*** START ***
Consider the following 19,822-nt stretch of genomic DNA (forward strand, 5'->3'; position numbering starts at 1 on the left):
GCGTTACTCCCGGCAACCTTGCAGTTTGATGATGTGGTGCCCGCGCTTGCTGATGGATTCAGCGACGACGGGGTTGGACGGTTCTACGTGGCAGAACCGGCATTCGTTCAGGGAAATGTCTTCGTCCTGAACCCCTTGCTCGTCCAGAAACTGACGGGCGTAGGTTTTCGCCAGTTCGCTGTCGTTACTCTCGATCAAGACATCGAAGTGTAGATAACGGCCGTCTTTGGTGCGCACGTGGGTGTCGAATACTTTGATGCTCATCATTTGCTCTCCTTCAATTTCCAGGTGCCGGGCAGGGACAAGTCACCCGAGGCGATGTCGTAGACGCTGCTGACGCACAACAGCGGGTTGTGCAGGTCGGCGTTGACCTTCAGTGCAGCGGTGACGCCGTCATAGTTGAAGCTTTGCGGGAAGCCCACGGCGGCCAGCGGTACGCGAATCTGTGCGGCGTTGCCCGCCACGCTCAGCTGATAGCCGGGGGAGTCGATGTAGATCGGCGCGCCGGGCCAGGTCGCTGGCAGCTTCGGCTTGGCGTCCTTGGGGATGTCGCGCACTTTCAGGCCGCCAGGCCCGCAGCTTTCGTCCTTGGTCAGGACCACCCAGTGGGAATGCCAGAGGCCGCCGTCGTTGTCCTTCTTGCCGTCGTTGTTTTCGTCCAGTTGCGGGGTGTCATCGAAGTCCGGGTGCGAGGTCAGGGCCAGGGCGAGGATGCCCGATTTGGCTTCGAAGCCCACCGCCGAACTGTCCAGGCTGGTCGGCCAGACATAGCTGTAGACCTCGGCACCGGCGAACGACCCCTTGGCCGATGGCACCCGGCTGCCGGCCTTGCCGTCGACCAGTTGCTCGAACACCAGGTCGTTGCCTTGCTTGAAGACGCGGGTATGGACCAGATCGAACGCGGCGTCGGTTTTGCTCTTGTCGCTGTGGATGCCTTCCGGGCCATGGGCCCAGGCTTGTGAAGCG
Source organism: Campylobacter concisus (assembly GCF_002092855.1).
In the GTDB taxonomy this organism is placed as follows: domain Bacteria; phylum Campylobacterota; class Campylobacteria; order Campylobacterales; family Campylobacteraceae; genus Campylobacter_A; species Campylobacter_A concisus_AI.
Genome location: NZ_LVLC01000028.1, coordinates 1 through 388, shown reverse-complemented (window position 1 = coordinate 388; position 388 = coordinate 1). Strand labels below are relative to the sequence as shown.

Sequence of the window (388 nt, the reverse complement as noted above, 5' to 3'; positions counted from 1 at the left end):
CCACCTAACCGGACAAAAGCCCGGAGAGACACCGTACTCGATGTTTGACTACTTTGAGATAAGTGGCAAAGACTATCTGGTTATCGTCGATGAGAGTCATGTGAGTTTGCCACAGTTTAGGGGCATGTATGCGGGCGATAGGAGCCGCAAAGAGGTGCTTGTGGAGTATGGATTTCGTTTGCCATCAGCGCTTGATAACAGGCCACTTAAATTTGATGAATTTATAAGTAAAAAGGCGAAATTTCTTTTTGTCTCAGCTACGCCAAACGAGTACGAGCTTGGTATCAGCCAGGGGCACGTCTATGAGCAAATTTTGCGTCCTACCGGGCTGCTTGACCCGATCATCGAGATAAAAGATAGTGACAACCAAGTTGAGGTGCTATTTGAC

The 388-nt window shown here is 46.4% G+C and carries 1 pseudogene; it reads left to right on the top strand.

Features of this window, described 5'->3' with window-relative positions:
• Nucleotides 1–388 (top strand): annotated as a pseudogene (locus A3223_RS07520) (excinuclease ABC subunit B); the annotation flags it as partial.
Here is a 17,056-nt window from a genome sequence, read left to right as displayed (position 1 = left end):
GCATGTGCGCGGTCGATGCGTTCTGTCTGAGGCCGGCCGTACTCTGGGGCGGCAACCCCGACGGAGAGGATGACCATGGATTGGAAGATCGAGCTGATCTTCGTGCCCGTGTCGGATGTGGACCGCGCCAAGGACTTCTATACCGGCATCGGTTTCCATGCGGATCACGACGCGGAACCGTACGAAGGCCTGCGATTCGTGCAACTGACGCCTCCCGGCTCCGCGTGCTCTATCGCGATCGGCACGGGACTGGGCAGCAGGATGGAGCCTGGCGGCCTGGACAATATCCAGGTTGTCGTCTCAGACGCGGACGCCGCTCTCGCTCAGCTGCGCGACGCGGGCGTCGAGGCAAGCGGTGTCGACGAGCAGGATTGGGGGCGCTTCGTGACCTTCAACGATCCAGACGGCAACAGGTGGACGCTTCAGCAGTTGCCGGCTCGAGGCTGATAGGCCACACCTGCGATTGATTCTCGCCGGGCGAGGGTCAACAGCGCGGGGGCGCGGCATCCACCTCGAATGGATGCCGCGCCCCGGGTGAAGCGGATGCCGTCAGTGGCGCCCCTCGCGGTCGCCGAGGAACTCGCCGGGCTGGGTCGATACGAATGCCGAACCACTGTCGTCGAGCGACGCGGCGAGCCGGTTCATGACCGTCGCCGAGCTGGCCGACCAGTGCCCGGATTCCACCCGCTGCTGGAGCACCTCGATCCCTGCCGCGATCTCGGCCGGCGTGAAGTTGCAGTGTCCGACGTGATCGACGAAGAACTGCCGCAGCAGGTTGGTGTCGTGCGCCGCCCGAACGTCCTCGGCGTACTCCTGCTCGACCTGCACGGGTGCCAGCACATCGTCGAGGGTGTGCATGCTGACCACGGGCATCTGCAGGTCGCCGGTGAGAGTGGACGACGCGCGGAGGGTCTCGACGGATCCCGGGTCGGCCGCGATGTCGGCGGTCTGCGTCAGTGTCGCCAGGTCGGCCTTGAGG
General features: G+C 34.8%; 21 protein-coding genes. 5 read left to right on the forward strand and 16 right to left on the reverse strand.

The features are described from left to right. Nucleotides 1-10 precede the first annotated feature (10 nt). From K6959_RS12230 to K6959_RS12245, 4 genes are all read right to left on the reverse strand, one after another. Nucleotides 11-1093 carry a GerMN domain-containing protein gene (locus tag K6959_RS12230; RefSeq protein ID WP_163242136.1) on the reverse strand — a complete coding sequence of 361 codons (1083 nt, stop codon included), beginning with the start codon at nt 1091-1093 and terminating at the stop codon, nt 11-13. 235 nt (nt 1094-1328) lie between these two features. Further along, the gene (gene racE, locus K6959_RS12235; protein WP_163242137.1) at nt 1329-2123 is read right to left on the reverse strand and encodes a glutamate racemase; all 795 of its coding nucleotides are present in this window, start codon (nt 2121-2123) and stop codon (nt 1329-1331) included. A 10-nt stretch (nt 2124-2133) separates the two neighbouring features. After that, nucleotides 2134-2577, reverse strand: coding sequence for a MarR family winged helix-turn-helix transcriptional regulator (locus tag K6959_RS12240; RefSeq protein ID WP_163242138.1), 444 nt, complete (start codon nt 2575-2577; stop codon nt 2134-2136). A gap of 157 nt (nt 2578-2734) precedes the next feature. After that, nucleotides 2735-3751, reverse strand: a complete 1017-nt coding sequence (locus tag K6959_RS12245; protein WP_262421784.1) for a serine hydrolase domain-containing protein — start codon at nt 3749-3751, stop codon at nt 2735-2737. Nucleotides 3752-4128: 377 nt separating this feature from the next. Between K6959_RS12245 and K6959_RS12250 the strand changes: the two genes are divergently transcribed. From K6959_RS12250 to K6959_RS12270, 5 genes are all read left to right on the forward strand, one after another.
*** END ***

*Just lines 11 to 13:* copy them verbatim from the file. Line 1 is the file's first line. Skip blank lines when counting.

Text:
Here is a 17,056-nt window from a genome sequence, read left to right as displayed (position 1 = left end):
GCATGTGCGCGGTCGATGCGTTCTGTCTGAGGCCGGCCGTACTCTGGGGCGGCAACCCCGACGGAGAGGATGACCATGGATTGGAAGATCGAGCTGATCTTCGTGCCCGTGTCGGATGTGGACCGCGCCAAGGACTTCTATACCGGCATCGGTTTCCATGCGGATCACGACGCGGAACCGTACGAAGGCCTGCGATTCGTGCAACTGACGCCTCCCGGCTCCGCGTGCTCTATCGCGATCGGCACGGGACTGGGCAGCAGGATGGAGCCTGGCGGCCTGGACAATATCCAGGTTGTCGTCTCAGACGCGGACGCCGCTCTCGCTCAGCTGCGCGACGCGGGCGTCGAGGCAAGCGGTGTCGACGAGCAGGATTGGGGGCGCTTCGTGACCTTCAACGATCCAGACGGCAACAGGTGGACGCTTCAGCAGTTGCCGGCTCGAGGCTGATAGGCCACACCTGCGATTGATTCTCGCCGGGCGAGGGTCAACAGCGCGGGGGCGCGGCATCCACCTCGAATGGATGCCGCGCCCCGGGTGAAGCGGATGCCGTCAGTGGCGCCCCTCGCGGTCGCCGAGGAACTCGCCGGGCTGGGTCGATACGAATGCCGAACCACTGTCGTCGAGCGACGCGGCGAGCCGGTTCATGACCGTCGCCGAGCTGGCCGACCAGTGCCCGGATTCCACCCGCTGCTGGAGCACCTCGATCCCTGCCGCGATCTCGGCCGGCGTGAAGTTGCAGTGTCCGACGTGATCGACGAAGAACTGCCGCAGCAGGTTGGTGTCGTGCGCCGCCCGAACGTCCTCGGCGTACTCCTGCTCGACCTGCACGGGTGCCAGCACATCGTCGAGGGTGTGCATGCTGACCACGGGCATCTGCAGGTCGCCGGTGAGAGTGGACGACGCGCGGAGGGTCTCGACGGATCCCGGGTCGGCCGCGATGTCGGCGGTCTGCGTCAGTGTCGCCAGGTCGGCCTTGAGG
General features: G+C 34.8%; 21 protein-coding genes. 5 read left to right on the forward strand and 16 right to left on the reverse strand.